Kremlin’s Election Games Provide Opening for Opposition

IRKUTSK, RUSSIA—This Sunday, Russians will vote in their seventh parliamentary election since the fall of the Soviet Union. The last three of those elections—all of them under the government of Vladimir Putin—were assessed by Western observers as falling far short of European standards of democracy. The last vote, in 2011, was marred by especially high—and especially blatant—manipulation and fraud, as some 14 million votes were estimated to have been “stolen” in favor of Putin’s party, and was followed by mass protests across the country, when tens of thousands of people went to the streets to demand free and fair elections. This was the first time Putin’s Kremlin was not in control of the political agenda—and, for a short while, it seemed that the regime was beginning to crumble.

The Kremlin recovered and regained its grip—but never forgot (or forgave) its fright of December 2011. The sticks were plenty—from increased repression and new political prisoners jailed under the “Bolotnaya Square case” to numerous political restrictions rubberstamped by the Duma , itself the product of the fraudulent 2011 vote.

But the regime also rolled out a carrot. Determined to prevent a repeat of the “protest winter” of 2011-2012, the Kremlin is going to great lengths to put up an appearance of a “free and fair” vote in 2016.

The campaign began with the dismissal of Election Commission chairman Vladimir Churov, whose name has come to epitomize fraud and abuse, and whose resignation was one of the main demands of the 2011-2012 protests. He was replaced by Ella Pamfilova, a reputable and well-respected former human rights ombudswoman, who has publicly vowed to avoid a repeat of the protests by removing the worst abuses that marked the 2011 vote. Unlike five years ago, a wide spectrum of opposition candidates—including 18 parliamentary candidates backed by Mikhail Khodorkovsky, a former oil tycoon and political prisoner and the Kremlin’s leading opponent—have been allowed on the ballot. An extensive OSCE observer mission was invited to Russia to monitor the vote. The vote count—at least in large cities, with more media attention and wider Internet access—is expected to avoid the most blatant rigging, such as the one that took place in 2011 in Moscow’s polling precinct #6 , when the ruling United Russia party saw its result changed from 18 to 74 percent, while the opposition Yabloko party went from 19 to 0.6 percent.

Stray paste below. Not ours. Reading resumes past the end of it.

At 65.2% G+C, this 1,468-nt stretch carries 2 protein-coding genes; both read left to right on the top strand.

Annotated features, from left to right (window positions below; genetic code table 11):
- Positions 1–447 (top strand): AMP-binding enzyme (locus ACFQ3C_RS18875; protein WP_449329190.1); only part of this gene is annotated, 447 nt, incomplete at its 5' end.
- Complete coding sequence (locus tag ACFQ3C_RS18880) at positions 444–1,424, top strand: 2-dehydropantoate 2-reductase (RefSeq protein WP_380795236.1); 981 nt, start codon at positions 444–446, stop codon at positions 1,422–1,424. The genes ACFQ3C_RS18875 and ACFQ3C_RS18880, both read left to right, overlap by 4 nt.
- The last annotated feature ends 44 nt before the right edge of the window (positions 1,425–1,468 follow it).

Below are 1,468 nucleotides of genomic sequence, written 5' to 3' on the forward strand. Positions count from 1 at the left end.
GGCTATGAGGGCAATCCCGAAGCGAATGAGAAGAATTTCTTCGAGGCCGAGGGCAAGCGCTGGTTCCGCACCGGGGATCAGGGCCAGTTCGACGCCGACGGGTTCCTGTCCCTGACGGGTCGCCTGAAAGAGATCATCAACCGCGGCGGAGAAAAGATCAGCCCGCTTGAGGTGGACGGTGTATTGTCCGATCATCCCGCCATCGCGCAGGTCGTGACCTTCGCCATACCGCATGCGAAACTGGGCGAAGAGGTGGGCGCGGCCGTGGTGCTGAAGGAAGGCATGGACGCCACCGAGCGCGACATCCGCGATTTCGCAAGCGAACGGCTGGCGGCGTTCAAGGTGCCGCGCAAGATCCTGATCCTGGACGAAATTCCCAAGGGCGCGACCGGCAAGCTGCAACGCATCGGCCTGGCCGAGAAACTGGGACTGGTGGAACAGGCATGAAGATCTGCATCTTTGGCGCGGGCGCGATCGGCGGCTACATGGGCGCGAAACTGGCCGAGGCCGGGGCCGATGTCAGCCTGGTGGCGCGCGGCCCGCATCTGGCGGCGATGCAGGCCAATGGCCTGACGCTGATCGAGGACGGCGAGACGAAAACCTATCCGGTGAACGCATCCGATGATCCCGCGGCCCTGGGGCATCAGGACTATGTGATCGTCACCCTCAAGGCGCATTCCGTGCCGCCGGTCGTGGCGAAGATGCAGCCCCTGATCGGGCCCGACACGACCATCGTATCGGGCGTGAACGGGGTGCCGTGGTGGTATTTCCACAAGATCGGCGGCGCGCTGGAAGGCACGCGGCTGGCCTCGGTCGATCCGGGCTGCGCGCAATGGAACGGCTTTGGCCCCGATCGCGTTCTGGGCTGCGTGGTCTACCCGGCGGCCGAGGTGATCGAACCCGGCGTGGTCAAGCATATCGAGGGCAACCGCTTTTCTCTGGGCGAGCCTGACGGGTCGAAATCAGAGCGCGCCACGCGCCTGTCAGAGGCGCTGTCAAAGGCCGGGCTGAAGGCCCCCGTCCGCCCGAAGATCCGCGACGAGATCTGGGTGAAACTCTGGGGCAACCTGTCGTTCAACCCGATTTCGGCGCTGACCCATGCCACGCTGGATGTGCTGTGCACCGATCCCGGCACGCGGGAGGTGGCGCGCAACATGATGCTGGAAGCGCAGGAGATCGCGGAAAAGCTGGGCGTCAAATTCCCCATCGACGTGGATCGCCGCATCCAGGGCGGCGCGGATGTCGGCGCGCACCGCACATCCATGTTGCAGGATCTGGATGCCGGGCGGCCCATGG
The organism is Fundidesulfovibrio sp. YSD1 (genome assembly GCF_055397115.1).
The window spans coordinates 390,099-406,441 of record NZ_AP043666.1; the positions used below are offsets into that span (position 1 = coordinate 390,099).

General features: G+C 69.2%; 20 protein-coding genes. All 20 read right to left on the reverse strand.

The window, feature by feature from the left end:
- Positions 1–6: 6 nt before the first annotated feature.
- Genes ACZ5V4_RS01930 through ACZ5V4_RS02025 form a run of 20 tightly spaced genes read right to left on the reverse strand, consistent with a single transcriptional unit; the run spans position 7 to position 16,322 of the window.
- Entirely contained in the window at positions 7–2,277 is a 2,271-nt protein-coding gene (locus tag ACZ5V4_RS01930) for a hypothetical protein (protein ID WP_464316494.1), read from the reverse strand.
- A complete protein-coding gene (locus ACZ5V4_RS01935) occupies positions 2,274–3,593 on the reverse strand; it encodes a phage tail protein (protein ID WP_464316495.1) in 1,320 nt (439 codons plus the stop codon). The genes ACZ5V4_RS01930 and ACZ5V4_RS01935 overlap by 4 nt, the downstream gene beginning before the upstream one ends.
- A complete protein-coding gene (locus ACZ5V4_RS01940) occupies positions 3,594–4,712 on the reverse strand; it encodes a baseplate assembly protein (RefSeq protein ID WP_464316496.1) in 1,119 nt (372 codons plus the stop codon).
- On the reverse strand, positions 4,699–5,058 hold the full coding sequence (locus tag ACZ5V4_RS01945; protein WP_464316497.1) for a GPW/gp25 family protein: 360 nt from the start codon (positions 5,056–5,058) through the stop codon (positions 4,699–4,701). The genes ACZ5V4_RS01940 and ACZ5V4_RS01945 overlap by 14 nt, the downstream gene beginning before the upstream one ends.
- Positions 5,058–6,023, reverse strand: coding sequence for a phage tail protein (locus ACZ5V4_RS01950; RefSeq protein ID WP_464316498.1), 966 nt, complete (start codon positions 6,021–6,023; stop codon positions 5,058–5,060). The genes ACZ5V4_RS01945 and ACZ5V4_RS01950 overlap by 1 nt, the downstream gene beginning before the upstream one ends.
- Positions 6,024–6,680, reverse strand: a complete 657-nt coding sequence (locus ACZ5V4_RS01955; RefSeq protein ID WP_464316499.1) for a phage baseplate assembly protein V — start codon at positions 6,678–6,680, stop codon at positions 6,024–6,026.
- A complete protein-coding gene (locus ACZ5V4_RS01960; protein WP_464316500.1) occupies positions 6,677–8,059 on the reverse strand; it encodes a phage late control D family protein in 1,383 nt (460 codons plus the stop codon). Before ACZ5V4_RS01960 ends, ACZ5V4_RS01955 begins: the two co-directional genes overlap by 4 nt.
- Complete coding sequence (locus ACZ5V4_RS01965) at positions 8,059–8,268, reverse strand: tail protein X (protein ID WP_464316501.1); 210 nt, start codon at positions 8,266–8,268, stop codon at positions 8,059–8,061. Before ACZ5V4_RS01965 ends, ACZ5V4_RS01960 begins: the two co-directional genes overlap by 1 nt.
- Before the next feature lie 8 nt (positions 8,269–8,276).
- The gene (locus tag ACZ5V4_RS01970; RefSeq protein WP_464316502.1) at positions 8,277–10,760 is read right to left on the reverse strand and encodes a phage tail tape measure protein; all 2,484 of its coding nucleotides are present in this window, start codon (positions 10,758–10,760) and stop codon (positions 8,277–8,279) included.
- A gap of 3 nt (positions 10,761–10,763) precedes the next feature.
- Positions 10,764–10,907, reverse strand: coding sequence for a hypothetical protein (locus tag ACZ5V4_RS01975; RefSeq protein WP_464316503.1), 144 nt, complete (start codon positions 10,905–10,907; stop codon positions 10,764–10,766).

Of course, none of this makes the 2016 election genuinely free or fair. The years of government resources spent on propping up the regime and vilifying its opponents cannot be undone by a few weeks of ostensible competition. State television continues to act as a publicity agent for pro-regime candidates. Opposition candidates continue to be harassed and detained by police . Several opposition leaders—including Khodorkovsky and Alexei Navalny—are barred from the ballot altogether by politically motivated court sentences. The most prominent leader of Russia’s opposition, Boris Nemtsov —who had a significant chance of winning a parliamentary seat from the city of Yaroslavl, where he served as a regional legislator—was assassinated last year in plain sight of the Kremlin.

Yet the Kremlin’s window-dressing has provided a small opening for a new generation of opposition activists—most notably, from Khodorkovsky’s Open Russia movement, whose candidates are spread across the country, from St. Petersburg to Irkutsk—to appeal directly to Russian citizens and present them with a democratic European alternative to a regime of nepotism, authoritarianism and isolation. This alternative may not win just yet. But its very emergence could prove a lasting challenge to Vladimir Putin’s system—and a new hope for the future of Russia.

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